The V&A’s blockbuster show Alexander McQueen: Savage Beauty is like an art exhibition, a film, a theatrical performance and a fashion show all rolled into one. It’s even better than last year’s Bowie exhibition, and those who know what a rabid Bowie fan I am will know what high praise that is. Even just hanging on a fetish-masked mannequin or simple wire frame, the clothes have life, and conjure up fantastical visions of alternate worlds. To my surprise, I found myself close to weeping at one point.
My companion said “yes I know, it’s so sad he killed himself when he was so young,” but it wasn’t that. It was the way the clothes hung, how they were cut, the hard or jagged or geometric shapes made from soft fabrics, the transformations of dresses into birds, the weird juxtapositions like the dress inspired half by American football gear and half by a kimono, the sheer astonishing radiant beauty and riotous inventiveness of them that pricked forth tears. Does that make me weird?
I’m kicking myself for never going to one of McQueen’s shows, even while I was Editor of Time Out, even when we put him on the cover. [For the strange story of the Time Out golden-shower shoot, see my review of the Isabella Blow McQueen collection.] The V&A has the next best thing: video footage of the shows. There go his catwalk Glamazons stamping through water, standing in a ring of fire, spellbound in a blizzard, getting spray-painted by robots, trading places like chess pieces on a giant illuminated chequered board.
The V&A has pulled out all the stops in giving these powerful clothes a suitably dramatic setting. The Romantic Gothic room is hung with vast, ornate gilt frames; the black walls of the Romantic Primitivism room are made of bones and skulls, like the Paris Catacombs; the Romantic Nationalism room is all mahogany wood panels, befitting the Imperial grandeur of the bright red, military-inspired clothes.
Any other clothes would be overpowered by these surroundings, but here are jackets of ponyskin with impala horns jutting from the shoulders, costumes made of gold-painted goose feathers or black duck feathers or synthetic bouffant black hair, fanciful shoes with platforms a foot tall or with designs inspired by the Alien movies (right). You couldn’t overpower them with a nuclear bomb.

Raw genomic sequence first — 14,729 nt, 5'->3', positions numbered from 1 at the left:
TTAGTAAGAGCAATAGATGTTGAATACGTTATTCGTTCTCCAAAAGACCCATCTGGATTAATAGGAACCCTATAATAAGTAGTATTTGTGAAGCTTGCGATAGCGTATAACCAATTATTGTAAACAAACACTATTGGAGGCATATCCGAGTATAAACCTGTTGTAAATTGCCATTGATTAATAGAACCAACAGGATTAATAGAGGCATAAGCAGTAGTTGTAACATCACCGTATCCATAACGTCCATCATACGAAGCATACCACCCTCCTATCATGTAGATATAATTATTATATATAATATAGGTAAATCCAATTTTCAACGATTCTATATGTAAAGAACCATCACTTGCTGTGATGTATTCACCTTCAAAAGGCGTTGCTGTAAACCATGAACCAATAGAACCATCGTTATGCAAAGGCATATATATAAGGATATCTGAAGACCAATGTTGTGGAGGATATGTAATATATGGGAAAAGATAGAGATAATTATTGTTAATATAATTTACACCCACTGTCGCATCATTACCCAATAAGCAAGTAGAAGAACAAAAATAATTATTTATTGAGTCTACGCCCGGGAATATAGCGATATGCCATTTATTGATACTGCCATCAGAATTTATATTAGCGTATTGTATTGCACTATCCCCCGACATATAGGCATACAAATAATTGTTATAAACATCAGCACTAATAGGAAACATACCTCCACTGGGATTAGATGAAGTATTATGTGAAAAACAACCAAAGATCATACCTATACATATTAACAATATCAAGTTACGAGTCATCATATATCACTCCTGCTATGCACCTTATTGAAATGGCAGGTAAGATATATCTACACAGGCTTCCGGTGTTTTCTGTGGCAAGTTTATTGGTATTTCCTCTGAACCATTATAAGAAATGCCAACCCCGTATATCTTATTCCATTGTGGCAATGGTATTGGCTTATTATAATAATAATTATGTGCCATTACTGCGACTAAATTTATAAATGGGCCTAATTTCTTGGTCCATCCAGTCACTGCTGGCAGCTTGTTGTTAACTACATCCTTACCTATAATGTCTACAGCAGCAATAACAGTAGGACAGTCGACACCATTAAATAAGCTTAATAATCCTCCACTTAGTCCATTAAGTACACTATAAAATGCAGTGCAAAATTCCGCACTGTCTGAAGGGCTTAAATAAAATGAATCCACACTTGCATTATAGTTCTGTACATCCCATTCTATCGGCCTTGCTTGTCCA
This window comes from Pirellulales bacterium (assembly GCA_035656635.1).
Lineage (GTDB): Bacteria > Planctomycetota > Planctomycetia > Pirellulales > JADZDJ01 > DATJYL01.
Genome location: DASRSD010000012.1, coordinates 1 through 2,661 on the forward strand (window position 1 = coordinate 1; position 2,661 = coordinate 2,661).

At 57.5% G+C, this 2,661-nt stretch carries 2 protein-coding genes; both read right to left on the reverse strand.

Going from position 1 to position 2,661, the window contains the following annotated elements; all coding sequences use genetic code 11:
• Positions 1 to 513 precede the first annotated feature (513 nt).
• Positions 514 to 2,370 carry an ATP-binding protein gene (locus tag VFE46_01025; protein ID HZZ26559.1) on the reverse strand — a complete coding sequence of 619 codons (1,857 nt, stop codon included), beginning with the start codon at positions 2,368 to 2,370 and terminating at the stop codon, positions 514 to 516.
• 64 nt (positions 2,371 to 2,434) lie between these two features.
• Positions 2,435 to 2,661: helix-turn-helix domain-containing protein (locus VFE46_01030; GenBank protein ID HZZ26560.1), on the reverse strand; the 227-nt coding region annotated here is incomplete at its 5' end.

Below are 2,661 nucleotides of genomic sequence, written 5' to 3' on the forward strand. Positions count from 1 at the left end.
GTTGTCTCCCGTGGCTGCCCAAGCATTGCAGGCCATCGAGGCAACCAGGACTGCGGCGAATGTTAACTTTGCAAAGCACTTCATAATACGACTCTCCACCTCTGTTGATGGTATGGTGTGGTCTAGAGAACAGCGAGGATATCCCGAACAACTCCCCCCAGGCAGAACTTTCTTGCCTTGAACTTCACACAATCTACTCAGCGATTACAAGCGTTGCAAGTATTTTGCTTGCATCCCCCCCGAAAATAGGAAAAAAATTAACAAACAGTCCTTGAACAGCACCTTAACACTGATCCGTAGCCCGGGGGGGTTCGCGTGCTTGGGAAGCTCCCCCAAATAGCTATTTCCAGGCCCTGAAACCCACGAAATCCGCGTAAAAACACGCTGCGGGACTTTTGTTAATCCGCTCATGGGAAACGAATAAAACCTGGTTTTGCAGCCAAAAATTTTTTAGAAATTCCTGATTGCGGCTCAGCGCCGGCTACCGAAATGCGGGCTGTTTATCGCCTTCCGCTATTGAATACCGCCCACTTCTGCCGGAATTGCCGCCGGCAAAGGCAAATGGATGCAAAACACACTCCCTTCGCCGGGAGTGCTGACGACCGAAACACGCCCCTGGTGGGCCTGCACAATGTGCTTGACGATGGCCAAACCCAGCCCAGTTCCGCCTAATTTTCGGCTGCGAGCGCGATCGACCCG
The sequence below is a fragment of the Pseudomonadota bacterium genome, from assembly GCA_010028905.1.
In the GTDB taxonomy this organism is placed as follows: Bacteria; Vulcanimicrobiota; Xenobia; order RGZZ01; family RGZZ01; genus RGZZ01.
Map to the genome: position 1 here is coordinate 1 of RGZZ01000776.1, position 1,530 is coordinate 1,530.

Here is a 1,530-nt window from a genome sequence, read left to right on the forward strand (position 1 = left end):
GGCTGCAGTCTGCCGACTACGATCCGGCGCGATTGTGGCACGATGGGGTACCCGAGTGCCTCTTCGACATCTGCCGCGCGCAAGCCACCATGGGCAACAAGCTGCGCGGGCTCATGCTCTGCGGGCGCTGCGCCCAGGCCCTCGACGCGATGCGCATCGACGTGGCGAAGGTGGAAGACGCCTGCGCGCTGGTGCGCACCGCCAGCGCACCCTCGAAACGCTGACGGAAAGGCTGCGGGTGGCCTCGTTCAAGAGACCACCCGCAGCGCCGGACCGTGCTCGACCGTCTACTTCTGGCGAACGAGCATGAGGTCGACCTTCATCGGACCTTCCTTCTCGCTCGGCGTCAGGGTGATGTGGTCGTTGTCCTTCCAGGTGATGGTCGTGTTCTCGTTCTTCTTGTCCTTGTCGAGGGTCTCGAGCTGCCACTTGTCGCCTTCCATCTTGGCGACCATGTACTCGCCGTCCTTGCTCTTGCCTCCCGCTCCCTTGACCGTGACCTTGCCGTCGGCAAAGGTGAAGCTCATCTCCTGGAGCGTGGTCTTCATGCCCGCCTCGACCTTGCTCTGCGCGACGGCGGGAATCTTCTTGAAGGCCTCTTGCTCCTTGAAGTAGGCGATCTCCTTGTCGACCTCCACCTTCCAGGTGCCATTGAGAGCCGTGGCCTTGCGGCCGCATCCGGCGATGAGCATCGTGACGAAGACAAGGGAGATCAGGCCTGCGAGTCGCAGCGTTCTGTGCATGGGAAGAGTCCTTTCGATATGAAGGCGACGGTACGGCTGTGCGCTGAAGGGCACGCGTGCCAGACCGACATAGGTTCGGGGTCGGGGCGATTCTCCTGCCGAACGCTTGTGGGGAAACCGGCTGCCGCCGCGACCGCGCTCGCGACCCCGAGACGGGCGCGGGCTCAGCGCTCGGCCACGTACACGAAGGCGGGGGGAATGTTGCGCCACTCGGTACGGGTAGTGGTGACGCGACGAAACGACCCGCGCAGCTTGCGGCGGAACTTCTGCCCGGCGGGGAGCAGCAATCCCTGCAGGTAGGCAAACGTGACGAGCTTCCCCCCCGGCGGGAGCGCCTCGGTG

There’s even a whole room devoted to an ethereal, floating Kate Moss, created for one of McQueen’s shows using the 19th-century theatrical illusion of Pepper’s Ghost. She appears from a wisp of smoke, coalesces into evanescent life, long hair waving and organza gown billowing like Ophelia sinking peacefully beneath the water, and is just as quickly returned to the spirit world whence she came. All things must pass, as McQueen was keenly aware, and fashion is the most transitory of the arts: it shines brightly for a single season and then, like a butterfly, it is gone.
In a similar vein, March and April are already mostly booked out for this fabulous exhibition – whoever you need to bribe, threaten or screw to get a ticket, do it quick.
Click here for my interview with the curator, Claire Wilcox, which formed the cover feature of this month’s Where London magazine. You may find it useful, as if there is one criticism to be levelled at Alexander McQueen: Savage Beauty, it’s that it is not good at putting McQueen’s work into the wider context of his life and times.